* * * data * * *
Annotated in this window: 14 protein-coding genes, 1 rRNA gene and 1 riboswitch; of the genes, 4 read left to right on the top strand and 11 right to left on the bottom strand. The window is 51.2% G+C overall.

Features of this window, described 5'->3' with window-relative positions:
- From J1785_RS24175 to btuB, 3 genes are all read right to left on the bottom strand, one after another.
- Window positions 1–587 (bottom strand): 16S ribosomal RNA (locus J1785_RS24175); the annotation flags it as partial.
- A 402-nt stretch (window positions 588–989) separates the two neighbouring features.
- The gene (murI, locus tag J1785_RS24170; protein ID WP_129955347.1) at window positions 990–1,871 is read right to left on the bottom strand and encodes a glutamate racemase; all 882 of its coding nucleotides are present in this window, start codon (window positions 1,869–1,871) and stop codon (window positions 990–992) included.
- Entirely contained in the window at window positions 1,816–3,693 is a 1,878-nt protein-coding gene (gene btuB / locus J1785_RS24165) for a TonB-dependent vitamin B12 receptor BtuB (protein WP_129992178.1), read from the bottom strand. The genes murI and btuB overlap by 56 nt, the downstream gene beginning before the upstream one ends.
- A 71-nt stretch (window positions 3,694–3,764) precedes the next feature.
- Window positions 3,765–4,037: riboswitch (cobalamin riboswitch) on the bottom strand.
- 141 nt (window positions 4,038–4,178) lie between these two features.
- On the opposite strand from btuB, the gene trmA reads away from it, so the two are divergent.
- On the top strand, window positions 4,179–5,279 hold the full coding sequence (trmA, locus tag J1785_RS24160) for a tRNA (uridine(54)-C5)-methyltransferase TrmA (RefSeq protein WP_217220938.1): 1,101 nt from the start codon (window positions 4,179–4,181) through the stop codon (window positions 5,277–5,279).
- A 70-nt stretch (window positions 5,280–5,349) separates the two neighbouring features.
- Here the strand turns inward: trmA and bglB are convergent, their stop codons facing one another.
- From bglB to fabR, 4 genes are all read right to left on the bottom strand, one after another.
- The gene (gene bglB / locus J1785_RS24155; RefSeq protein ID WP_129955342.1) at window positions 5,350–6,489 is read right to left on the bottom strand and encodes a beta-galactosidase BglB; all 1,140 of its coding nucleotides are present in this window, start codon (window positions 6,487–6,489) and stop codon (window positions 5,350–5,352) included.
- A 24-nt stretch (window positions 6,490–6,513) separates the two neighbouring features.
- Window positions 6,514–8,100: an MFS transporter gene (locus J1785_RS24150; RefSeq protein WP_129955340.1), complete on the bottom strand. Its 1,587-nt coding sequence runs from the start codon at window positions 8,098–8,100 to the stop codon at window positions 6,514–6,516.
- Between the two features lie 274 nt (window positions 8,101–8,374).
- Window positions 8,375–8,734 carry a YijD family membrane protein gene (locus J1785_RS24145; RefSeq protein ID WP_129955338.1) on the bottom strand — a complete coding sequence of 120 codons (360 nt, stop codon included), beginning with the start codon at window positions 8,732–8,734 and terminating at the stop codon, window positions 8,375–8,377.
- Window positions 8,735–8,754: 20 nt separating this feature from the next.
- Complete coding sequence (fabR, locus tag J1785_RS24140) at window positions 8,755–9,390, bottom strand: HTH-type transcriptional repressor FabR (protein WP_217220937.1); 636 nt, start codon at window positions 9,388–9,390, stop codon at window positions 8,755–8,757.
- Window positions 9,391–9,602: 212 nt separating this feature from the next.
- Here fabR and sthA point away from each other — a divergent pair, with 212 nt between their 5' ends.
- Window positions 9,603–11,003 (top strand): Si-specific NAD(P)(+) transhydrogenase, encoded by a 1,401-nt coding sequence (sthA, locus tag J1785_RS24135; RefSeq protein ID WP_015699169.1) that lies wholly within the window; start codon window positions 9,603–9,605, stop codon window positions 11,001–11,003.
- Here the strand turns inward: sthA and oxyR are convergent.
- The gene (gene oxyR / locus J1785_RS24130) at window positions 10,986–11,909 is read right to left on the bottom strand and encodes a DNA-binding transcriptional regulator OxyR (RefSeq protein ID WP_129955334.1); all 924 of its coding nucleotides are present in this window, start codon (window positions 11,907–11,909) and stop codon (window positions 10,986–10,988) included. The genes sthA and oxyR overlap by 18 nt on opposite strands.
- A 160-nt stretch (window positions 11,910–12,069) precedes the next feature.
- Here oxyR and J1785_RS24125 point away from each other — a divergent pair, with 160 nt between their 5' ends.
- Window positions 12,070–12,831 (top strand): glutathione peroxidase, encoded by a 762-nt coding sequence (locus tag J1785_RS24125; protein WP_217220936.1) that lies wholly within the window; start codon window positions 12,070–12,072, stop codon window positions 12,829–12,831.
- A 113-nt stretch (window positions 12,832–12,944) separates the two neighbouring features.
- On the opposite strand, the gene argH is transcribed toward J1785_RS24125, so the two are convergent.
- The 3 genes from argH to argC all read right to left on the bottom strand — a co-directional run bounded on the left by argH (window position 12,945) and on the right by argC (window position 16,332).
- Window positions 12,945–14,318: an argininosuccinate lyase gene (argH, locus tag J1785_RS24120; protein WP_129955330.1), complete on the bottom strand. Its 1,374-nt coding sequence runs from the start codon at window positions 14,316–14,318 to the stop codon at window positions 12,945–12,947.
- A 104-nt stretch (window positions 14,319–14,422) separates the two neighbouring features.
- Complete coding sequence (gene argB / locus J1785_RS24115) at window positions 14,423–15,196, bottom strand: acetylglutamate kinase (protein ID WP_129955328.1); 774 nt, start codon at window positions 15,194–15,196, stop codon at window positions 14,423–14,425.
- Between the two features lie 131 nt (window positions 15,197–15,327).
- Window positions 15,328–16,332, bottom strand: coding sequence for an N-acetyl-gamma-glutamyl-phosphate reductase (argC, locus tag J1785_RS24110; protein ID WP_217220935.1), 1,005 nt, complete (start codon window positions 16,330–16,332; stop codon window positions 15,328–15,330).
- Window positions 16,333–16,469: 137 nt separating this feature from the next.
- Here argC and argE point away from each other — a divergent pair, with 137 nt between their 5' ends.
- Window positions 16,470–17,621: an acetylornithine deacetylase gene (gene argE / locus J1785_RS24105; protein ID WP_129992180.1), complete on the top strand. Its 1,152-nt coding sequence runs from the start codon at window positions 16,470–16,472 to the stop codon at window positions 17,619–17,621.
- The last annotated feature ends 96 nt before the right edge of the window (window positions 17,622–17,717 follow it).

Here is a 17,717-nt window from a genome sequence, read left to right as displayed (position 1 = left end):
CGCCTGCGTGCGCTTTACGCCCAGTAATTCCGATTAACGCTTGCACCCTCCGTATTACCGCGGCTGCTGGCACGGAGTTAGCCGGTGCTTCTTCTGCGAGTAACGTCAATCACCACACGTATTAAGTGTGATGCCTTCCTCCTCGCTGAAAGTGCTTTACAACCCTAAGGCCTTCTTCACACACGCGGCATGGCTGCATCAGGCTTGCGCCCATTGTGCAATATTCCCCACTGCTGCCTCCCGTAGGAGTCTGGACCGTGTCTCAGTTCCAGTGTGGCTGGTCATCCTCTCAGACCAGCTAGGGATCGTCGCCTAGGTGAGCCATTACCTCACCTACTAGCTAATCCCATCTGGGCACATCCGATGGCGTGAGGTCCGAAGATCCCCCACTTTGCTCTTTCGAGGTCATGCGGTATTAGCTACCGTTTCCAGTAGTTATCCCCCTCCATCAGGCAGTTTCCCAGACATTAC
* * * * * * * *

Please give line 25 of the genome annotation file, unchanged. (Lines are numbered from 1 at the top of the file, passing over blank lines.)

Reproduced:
- Window positions 9,603–11,003 (top strand): Si-specific NAD(P)(+) transhydrogenase, encoded by a 1,401-nt coding sequence (sthA, locus tag J1785_RS24135; RefSeq protein ID WP_015699169.1) that lies wholly within the window; start codon window positions 9,603–9,605, stop codon window positions 11,001–11,003.